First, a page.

23. 23. Carbon status in arid zone soils 35.00 Organic C (tons ha-1) 30.00 25.00 20.00 15.00 10.00 5.00 0.00 665.00 400.00 360.00 327.00 232.90 200.00 Rainfall (mm) Organic carbon up to 45 cm deep soil profile was estimated in crop land + natural rangeland + forest area with long term average rainfall from 665 mm to 200 mm yr-1(Average of all three systems).
  24. 24. Sirohi Annual Rainfall (mm) 591.8 Total C Stock 33.4 (0-60 cm) t ha-1 Pali Annual Rainfall (mm) 539 Total C Stock 33.4 (0-60 cm) t ha-1 Jodhpur Annual Rainfall (mm) 360 Total C Stock 10.9 (0-60 cm) t ha-1 Barmer Annual Rainfall (mm) 277 Total C Stock 10.7 (0-60 cm) t ha-1 Jaisalmer Annual Rainfall (mm) 165 Total C Stock 7.4 (0-60 cm) t ha-1 C status of the arid soils
  25. 25. Soil organic carbon status of different Systems in arid region prevailing at Jodhpur (after 22 years) Systems Pasture Grasses Carbon Sequestered in soil (0-60 cm) (t/ha/y) 0.52 Sole trees 0.72 Silvi-pasture Continuous cropping 0.98 0.36
  26. 26. Trees and Microclimate Moderation Moderation of air temperature beneath tree cover: Monsoon period (07.00 hrs): 0.1ºC to 0.7ºC; Monsoon period (14.00 hrs): 0.6ºC to 2.0ºC. Moderation of soil temperature beneath the tree cover: top soil (10ºC to 16ºC); 0-30 cm (4ºC to 5ºC). 22 per cent higher humidity under canopy of A. tortilis (agri-silviculture system involving cluster bean) in comparison to open field condition.
  27. 27. Feed Blocks Feeding on Feed Blocks during Scarcity Feed Block preparation and utilization of P. juliflora pods
  28. 28. Diversified agroforestry system designed and developed on a farmer’s fields (4.5 ha) at Village Manaklaw (Jodhpur)
  29. 29. Attributes of Diversified agroforestry system (30+ years) Ber orchards (750 trees); Also a a ber nursery Peripheral Trees: A. tortilis, P. juliflora and others: Inside Trees: Prosopis cineraria, Tecomella undulata and Azadirachta indica Ber fruits/y (10.7 t ha-1) Dry fuel wood/y (4 t ha-1) Crop Area: one ha (Pearl millet) Fodder/y (2.4 t ha-1 ) Pasture Species: Three ha (Cenchrus ciliaris) Employment (331 man-days/ha/y) Animals: Eight goats (without purchasing any kind of fodder) Farm waste used to prepare compost within the system Recognized contained system (also by UNCCD) self-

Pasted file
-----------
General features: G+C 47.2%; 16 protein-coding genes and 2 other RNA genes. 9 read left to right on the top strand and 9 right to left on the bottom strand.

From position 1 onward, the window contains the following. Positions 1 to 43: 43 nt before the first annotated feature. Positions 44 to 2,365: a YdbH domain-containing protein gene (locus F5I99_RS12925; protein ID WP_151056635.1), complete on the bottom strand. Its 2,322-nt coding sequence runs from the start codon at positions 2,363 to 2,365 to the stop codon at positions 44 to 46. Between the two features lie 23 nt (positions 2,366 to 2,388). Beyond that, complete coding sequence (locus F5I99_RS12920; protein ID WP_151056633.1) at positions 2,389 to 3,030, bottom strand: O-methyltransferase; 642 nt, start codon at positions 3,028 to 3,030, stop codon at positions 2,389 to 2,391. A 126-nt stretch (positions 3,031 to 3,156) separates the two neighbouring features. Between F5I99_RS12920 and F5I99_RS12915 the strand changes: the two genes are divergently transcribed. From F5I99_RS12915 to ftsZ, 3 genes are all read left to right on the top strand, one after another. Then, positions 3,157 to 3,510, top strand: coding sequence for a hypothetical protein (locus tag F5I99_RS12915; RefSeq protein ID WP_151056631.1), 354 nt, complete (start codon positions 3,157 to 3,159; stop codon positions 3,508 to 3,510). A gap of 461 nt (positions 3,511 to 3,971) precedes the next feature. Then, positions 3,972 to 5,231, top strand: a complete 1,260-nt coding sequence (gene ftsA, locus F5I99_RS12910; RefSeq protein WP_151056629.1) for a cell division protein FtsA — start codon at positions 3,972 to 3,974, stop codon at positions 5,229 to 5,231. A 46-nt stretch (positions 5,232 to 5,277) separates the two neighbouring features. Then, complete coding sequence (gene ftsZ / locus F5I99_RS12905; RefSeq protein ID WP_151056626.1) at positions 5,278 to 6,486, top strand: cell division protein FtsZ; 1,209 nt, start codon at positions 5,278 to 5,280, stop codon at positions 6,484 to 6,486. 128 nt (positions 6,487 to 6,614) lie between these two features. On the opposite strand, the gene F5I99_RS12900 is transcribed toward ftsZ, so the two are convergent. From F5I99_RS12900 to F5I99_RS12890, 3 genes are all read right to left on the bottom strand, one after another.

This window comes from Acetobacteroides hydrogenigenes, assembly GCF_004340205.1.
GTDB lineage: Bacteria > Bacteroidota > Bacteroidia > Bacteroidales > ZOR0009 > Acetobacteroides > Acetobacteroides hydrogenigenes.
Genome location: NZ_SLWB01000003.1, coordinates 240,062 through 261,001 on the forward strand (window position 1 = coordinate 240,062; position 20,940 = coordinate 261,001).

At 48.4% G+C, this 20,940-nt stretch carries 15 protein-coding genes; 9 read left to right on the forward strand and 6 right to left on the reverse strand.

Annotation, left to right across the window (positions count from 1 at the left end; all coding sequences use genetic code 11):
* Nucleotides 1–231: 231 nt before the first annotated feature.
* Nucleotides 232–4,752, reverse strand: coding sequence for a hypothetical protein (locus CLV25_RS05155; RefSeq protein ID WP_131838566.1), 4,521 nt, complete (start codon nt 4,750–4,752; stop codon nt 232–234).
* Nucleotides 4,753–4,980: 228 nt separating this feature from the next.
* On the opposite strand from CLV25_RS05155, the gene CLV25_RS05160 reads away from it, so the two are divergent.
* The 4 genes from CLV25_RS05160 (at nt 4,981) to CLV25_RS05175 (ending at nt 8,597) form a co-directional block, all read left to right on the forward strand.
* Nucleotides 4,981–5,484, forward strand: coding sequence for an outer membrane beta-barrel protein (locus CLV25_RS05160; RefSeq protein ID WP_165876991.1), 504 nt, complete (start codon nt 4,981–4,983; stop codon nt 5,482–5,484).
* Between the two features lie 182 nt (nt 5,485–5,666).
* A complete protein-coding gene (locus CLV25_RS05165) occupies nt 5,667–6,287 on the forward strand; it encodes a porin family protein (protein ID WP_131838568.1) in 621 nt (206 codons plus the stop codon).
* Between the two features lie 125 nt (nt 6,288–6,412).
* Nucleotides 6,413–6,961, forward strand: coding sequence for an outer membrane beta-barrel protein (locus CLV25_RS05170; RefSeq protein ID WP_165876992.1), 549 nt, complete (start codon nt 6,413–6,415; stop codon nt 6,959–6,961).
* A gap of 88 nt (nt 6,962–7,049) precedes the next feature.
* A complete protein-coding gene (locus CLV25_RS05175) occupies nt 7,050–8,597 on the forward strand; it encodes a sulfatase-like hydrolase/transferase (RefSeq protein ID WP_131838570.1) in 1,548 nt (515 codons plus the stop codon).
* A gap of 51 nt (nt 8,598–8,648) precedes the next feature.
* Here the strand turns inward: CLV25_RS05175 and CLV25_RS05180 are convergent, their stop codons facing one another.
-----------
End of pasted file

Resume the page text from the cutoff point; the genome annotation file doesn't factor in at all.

30. 30. Comparison of Fodder availability from Regenerated and Other Commons (t/ha) Common Land and Poor Livestock Keepers 4.5 3.5 Experiences from Rajasthan and Madhya Pradesh 3.95 4 3.4 Source: FES 2009 3 2.5 2 1.5 1 1 0.95 0.5 0 Regenerated Commons Other Commons (Raj) Regenerated Other Commons (MP) (Avg Rajasthan) Commons (Avg MP)
  31. 31. Conclusion Agroforestry based interventions (low carbon farming strategy) have promise in hot arid regions of the country for providing consistent economic returns along with and environmental benefits, including carbon sequestration. They need promotion through various appropriate schemes in operation in this region.
  32. 32. Schemes & AF Systems Schemes • Wasteland development • Watershed development • Dry degraded soils • Salt affected soils • Water logged soils AF Systems Agroforestry/silvo-pasture systems Rehabilitation & restoration of degraded lands/mine spoils Afforestation & reforestation through planting the nitrogen fixing tree species Plantation on field boundaries Shelterbelts/Windbreaks
  33. 33. Future Thrusts  Use of non-conventional sources of energy for agriculture/agroforestry  Effective management and utilization of CPRs, degraded lands, grasslands/grazing lands and agriculture lands  Adequate incentives to farmers for the cause of their environmental services  A policy to facilitate establishment of carbon markets for farmers/other stake holders for better adoption of climate friendly management practices